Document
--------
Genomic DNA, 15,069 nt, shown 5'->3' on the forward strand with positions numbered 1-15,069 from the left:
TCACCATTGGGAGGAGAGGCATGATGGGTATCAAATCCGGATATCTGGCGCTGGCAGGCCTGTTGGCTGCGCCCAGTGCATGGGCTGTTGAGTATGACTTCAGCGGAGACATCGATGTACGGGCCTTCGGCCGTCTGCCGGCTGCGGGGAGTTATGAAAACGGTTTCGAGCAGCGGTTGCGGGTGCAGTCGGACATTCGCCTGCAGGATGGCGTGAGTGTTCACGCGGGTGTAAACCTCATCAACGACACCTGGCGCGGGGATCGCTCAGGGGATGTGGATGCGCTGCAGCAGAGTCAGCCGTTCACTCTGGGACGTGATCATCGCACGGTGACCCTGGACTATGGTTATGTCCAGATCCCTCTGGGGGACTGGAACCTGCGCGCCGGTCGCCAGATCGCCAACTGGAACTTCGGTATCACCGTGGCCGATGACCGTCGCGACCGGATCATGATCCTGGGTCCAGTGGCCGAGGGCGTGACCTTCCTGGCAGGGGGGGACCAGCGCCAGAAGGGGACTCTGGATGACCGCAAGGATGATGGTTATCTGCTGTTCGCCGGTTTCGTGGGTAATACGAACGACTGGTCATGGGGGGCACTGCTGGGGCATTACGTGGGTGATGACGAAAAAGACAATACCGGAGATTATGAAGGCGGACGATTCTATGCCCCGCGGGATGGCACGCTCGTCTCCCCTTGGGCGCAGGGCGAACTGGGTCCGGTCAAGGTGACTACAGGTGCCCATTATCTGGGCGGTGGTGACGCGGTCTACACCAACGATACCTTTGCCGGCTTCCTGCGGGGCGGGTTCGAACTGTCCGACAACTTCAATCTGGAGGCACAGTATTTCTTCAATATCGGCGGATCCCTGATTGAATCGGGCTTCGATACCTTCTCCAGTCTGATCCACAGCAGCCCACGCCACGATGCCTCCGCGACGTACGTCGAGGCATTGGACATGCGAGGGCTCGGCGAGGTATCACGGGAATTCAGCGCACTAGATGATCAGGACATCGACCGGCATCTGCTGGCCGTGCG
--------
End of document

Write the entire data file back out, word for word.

Genomic DNA, 15,069 nt, shown 5'->3' on the forward strand with positions numbered 1-15,069 from the left:
TCACCATTGGGAGGAGAGGCATGATGGGTATCAAATCCGGATATCTGGCGCTGGCAGGCCTGTTGGCTGCGCCCAGTGCATGGGCTGTTGAGTATGACTTCAGCGGAGACATCGATGTACGGGCCTTCGGCCGTCTGCCGGCTGCGGGGAGTTATGAAAACGGTTTCGAGCAGCGGTTGCGGGTGCAGTCGGACATTCGCCTGCAGGATGGCGTGAGTGTTCACGCGGGTGTAAACCTCATCAACGACACCTGGCGCGGGGATCGCTCAGGGGATGTGGATGCGCTGCAGCAGAGTCAGCCGTTCACTCTGGGACGTGATCATCGCACGGTGACCCTGGACTATGGTTATGTCCAGATCCCTCTGGGGGACTGGAACCTGCGCGCCGGTCGCCAGATCGCCAACTGGAACTTCGGTATCACCGTGGCCGATGACCGTCGCGACCGGATCATGATCCTGGGTCCAGTGGCCGAGGGCGTGACCTTCCTGGCAGGGGGGGACCAGCGCCAGAAGGGGACTCTGGATGACCGCAAGGATGATGGTTATCTGCTGTTCGCCGGTTTCGTGGGTAATACGAACGACTGGTCATGGGGGGCACTGCTGGGGCATTACGTGGGTGATGACGAAAAAGACAATACCGGAGATTATGAAGGCGGACGATTCTATGCCCCGCGGGATGGCACGCTCGTCTCCCCTTGGGCGCAGGGCGAACTGGGTCCGGTCAAGGTGACTACAGGTGCCCATTATCTGGGCGGTGGTGACGCGGTCTACACCAACGATACCTTTGCCGGCTTCCTGCGGGGCGGGTTCGAACTGTCCGACAACTTCAATCTGGAGGCACAGTATTTCTTCAATATCGGCGGATCCCTGATTGAATCGGGCTTCGATACCTTCTCCAGTCTGATCCACAGCAGCCCACGCCACGATGCCTCCGCGACGTACGTCGAGGCATTGGACATGCGAGGGCTCGGCGAGGTATCACGGGAATTCAGCGCACTAGATGATCAGGACATCGACCGGCATCTGCTGGCCGTGCG